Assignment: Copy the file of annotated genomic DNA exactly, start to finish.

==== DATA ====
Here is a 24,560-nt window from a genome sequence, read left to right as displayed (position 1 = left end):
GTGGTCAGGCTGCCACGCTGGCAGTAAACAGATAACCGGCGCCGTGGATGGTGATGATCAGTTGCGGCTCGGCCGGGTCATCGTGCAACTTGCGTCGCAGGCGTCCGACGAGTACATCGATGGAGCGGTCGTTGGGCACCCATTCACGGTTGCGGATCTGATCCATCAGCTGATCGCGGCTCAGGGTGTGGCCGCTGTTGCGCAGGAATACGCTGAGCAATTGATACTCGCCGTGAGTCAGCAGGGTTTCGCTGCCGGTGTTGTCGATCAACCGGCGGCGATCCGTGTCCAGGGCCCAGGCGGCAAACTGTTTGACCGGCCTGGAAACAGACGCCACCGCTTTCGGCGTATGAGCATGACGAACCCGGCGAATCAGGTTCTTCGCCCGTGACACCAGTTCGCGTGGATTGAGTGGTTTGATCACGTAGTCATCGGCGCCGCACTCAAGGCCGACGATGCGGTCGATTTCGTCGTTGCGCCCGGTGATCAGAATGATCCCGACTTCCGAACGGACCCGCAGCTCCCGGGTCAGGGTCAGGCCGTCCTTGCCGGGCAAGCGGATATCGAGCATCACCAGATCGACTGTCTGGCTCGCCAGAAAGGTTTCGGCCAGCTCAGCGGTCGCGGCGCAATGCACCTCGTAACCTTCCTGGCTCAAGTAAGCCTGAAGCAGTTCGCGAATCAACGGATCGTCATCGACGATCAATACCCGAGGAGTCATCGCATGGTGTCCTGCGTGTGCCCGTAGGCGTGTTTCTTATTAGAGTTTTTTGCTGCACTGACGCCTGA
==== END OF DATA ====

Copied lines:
Here is a 24,560-nt window from a genome sequence, read left to right as displayed (position 1 = left end):
GTGGTCAGGCTGCCACGCTGGCAGTAAACAGATAACCGGCGCCGTGGATGGTGATGATCAGTTGCGGCTCGGCCGGGTCATCGTGCAACTTGCGTCGCAGGCGTCCGACGAGTACATCGATGGAGCGGTCGTTGGGCACCCATTCACGGTTGCGGATCTGATCCATCAGCTGATCGCGGCTCAGGGTGTGGCCGCTGTTGCGCAGGAATACGCTGAGCAATTGATACTCGCCGTGAGTCAGCAGGGTTTCGCTGCCGGTGTTGTCGATCAACCGGCGGCGATCCGTGTCCAGGGCCCAGGCGGCAAACTGTTTGACCGGCCTGGAAACAGACGCCACCGCTTTCGGCGTATGAGCATGACGAACCCGGCGAATCAGGTTCTTCGCCCGTGACACCAGTTCGCGTGGATTGAGTGGTTTGATCACGTAGTCATCGGCGCCGCACTCAAGGCCGACGATGCGGTCGATTTCGTCGTTGCGCCCGGTGATCAGAATGATCCCGACTTCCGAACGGACCCGCAGCTCCCGGGTCAGGGTCAGGCCGTCCTTGCCGGGCAAGCGGATATCGAGCATCACCAGATCGACTGTCTGGCTCGCCAGAAAGGTTTCGGCCAGCTCAGCGGTCGCGGCGCAATGCACCTCGTAACCTTCCTGGCTCAAGTAAGCCTGAAGCAGTTCGCGAATCAACGGATCGTCATCGACGATCAATACCCGAGGAGTCATCGCATGGTGTCCTGCGTGTGCCCGTAGGCGTGTTTCTTATTAGAGTTTTTTGCTGCACTGACGCCTGA